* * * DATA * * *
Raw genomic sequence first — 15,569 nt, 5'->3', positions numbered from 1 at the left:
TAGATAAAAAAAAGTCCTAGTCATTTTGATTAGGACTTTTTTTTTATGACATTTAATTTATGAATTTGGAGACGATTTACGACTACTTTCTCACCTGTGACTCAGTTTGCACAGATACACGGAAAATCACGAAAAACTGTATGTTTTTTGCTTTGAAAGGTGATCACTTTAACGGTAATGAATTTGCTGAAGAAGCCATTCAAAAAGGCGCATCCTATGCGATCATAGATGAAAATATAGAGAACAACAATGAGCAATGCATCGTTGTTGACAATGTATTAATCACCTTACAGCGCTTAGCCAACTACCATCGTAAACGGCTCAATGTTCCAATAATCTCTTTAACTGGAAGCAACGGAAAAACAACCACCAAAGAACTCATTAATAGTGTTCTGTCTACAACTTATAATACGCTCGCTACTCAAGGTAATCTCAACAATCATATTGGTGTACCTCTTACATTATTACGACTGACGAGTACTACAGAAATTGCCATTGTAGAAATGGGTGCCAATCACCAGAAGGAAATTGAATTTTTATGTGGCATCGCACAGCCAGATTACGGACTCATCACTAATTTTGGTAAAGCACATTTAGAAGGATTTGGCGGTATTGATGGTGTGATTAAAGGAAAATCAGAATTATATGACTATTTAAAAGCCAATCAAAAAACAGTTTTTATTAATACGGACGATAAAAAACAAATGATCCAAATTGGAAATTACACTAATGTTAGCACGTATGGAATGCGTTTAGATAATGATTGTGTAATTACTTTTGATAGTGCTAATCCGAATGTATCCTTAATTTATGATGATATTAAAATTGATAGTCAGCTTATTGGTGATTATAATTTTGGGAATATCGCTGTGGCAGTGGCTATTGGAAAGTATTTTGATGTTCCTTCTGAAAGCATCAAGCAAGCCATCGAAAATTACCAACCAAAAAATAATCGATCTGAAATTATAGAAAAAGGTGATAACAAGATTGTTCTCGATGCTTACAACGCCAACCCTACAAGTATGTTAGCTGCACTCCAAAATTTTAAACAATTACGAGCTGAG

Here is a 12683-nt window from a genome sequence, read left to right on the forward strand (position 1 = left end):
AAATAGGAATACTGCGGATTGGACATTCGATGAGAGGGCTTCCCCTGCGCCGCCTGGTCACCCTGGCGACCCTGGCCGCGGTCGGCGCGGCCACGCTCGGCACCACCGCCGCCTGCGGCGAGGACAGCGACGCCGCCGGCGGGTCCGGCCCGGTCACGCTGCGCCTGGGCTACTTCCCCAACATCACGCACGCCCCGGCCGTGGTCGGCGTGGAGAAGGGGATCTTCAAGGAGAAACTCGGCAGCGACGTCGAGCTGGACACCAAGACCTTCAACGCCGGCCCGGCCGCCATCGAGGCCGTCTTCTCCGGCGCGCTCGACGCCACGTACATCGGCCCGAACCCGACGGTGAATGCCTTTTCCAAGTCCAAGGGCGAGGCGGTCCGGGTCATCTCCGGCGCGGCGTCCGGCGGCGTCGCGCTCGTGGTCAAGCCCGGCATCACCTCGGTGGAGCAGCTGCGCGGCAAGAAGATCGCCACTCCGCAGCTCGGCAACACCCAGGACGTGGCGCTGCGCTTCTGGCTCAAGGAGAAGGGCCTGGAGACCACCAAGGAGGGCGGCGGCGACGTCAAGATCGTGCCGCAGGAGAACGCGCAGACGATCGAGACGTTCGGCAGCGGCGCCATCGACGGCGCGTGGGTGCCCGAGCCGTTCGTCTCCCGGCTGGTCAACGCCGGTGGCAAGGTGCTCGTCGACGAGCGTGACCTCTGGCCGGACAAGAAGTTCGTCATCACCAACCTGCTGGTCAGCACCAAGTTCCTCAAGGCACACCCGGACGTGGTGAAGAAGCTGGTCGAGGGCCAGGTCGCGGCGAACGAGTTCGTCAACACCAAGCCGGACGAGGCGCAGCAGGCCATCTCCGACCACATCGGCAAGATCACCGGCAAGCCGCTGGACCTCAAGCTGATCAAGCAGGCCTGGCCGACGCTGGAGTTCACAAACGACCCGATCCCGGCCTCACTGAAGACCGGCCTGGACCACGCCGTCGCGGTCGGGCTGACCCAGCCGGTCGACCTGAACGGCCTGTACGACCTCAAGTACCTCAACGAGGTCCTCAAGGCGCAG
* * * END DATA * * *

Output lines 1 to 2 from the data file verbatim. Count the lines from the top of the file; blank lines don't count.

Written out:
Raw genomic sequence first — 15,569 nt, 5'->3', positions numbered from 1 at the left:
TAGATAAAAAAAAGTCCTAGTCATTTTGATTAGGACTTTTTTTTTATGACATTTAATTTATGAATTTGGAGACGATTTACGACTACTTTCTCACCTGTGACTCAGTTTGCACAGATACACGGAAAATCACGAAAAACTGTATGTTTTTTGCTTTGAAAGGTGATCACTTTAACGGTAATGAATTTGCTGAAGAAGCCATTCAAAAAGGCGCATCCTATGCGATCATAGATGAAAATATAGAGAACAACAATGAGCAATGCATCGTTGTTGACAATGTATTAATCACCTTACAGCGCTTAGCCAACTACCATCGTAAACGGCTCAATGTTCCAATAATCTCTTTAACTGGAAGCAACGGAAAAACAACCACCAAAGAACTCATTAATAGTGTTCTGTCTACAACTTATAATACGCTCGCTACTCAAGGTAATCTCAACAATCATATTGGTGTACCTCTTACATTATTACGACTGACGAGTACTACAGAAATTGCCATTGTAGAAATGGGTGCCAATCACCAGAAGGAAATTGAATTTTTATGTGGCATCGCACAGCCAGATTACGGACTCATCACTAATTTTGGTAAAGCACATTTAGAAGGATTTGGCGGTATTGATGGTGTGATTAAAGGAAAATCAGAATTATATGACTATTTAAAAGCCAATCAAAAAACAGTTTTTATTAATACGGACGATAAAAAACAAATGATCCAAATTGGAAATTACACTAATGTTAGCACGTATGGAATGCGTTTAGATAATGATTGTGTAATTACTTTTGATAGTGCTAATCCGAATGTATCCTTAATTTATGATGATATTAAAATTGATAGTCAGCTTATTGGTGATTATAATTTTGGGAATATCGCTGTGGCAGTGGCTATTGGAAAGTATTTTGATGTTCCTTCTGAAAGCATCAAGCAAGCCATCGAAAATTACCAACCAAAAAATAATCGATCTGAAATTATAGAAAAAGGTGATAACAAGATTGTTCTCGATGCTTACAACGCCAACCCTACAAGTATGTTAGCTGCACTCCAAAATTTTAAACAATTACGAGCTGAG